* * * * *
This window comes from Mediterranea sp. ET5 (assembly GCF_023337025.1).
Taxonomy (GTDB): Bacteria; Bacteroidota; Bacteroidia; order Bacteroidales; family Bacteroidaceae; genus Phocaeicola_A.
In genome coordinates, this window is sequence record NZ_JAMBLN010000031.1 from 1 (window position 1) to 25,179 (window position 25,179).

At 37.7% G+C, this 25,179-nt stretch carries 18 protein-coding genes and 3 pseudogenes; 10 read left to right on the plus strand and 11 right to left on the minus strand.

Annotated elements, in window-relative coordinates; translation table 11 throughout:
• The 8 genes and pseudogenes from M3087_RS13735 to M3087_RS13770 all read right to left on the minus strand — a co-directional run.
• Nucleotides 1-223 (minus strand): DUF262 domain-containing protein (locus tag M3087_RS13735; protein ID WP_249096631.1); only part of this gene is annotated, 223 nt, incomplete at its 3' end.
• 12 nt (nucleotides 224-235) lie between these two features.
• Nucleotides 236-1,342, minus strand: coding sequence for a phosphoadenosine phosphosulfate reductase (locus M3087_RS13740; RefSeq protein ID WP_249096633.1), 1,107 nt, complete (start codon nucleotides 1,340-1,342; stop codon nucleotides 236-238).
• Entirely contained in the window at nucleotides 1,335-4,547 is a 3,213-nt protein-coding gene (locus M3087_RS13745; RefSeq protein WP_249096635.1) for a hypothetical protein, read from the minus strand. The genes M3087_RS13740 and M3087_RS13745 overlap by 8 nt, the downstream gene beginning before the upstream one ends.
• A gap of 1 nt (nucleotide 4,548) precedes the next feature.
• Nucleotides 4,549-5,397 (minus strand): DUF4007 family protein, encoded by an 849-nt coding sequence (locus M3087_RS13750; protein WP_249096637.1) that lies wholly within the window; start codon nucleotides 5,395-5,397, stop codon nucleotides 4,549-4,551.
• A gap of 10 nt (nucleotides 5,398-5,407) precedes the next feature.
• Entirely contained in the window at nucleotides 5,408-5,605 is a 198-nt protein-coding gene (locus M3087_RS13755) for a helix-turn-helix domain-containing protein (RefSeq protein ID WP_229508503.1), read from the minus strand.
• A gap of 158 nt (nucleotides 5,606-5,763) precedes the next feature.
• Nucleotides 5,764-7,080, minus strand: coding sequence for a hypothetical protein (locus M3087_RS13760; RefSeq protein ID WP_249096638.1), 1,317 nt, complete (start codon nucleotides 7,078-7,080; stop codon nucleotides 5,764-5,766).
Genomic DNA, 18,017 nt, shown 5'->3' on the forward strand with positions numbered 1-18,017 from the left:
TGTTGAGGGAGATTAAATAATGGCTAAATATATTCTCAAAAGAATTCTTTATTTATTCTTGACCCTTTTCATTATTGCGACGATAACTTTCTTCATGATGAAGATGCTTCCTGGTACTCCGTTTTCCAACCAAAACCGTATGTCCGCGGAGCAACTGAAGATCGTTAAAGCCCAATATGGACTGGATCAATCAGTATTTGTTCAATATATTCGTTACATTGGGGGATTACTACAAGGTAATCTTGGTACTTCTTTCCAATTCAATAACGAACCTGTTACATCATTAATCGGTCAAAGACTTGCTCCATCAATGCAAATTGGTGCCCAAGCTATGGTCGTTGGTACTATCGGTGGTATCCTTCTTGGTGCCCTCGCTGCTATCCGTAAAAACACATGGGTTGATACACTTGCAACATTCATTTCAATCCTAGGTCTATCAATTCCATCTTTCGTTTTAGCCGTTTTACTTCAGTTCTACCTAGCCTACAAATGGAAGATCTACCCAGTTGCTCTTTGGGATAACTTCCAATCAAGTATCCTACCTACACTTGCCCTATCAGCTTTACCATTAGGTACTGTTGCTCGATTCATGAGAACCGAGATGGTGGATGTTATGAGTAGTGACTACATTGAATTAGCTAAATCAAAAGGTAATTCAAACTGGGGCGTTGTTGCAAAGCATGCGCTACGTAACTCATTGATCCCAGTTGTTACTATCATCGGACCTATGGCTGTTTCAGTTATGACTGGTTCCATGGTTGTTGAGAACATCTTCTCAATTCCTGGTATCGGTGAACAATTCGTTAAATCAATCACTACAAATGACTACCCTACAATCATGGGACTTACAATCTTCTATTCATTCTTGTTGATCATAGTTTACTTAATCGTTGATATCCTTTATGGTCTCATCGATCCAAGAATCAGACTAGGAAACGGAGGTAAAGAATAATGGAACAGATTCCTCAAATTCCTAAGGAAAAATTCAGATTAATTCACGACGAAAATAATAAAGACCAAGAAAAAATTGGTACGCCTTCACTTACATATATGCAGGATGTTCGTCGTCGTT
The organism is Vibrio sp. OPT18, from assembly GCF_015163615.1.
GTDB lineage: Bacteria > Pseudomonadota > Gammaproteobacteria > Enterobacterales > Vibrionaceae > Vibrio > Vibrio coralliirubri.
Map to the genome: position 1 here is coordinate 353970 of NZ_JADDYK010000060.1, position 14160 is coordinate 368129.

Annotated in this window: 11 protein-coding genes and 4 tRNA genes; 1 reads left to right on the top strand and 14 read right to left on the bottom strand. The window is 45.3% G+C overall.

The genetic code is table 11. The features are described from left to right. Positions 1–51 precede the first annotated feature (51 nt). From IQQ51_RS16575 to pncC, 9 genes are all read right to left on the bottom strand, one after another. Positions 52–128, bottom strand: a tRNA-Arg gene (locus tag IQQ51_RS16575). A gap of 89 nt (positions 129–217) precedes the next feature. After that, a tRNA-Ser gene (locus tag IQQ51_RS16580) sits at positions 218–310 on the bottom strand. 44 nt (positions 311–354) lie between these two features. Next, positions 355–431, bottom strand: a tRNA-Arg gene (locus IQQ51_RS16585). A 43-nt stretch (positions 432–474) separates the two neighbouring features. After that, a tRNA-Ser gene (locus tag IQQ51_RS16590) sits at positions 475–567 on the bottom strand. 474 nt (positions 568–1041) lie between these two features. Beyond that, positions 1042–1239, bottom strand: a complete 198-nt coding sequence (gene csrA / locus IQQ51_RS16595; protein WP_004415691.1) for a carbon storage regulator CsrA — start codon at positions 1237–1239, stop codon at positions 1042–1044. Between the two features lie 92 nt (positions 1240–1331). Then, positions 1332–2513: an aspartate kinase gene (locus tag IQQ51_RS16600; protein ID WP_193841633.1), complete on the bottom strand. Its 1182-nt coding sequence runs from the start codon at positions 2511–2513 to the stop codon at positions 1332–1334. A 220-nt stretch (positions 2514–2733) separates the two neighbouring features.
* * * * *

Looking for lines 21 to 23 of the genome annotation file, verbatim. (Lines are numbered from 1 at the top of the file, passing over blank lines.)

Map to the genome: position 1 here is coordinate 353970 of NZ_JADDYK010000060.1, position 14160 is coordinate 368129.

Annotated in this window: 11 protein-coding genes and 4 tRNA genes; 1 reads left to right on the top strand and 14 read right to left on the bottom strand. The window is 45.3% G+C overall.

The genetic code is table 11. The features are described from left to right. Positions 1–51 precede the first annotated feature (51 nt). From IQQ51_RS16575 to pncC, 9 genes are all read right to left on the bottom strand, one after another. Positions 52–128, bottom strand: a tRNA-Arg gene (locus tag IQQ51_RS16575). A gap of 89 nt (positions 129–217) precedes the next feature. After that, a tRNA-Ser gene (locus tag IQQ51_RS16580) sits at positions 218–310 on the bottom strand. 44 nt (positions 311–354) lie between these two features. Next, positions 355–431, bottom strand: a tRNA-Arg gene (locus IQQ51_RS16585). A 43-nt stretch (positions 432–474) separates the two neighbouring features. After that, a tRNA-Ser gene (locus tag IQQ51_RS16590) sits at positions 475–567 on the bottom strand. 474 nt (positions 568–1041) lie between these two features. Beyond that, positions 1042–1239, bottom strand: a complete 198-nt coding sequence (gene csrA / locus IQQ51_RS16595; protein WP_004415691.1) for a carbon storage regulator CsrA — start codon at positions 1237–1239, stop codon at positions 1042–1044. Between the two features lie 92 nt (positions 1240–1331). Then, positions 1332–2513: an aspartate kinase gene (locus tag IQQ51_RS16600; protein ID WP_193841633.1), complete on the bottom strand. Its 1182-nt coding sequence runs from the start codon at positions 2511–2513 to the stop codon at positions 1332–1334. A 220-nt stretch (positions 2514–2733) separates the two neighbouring features.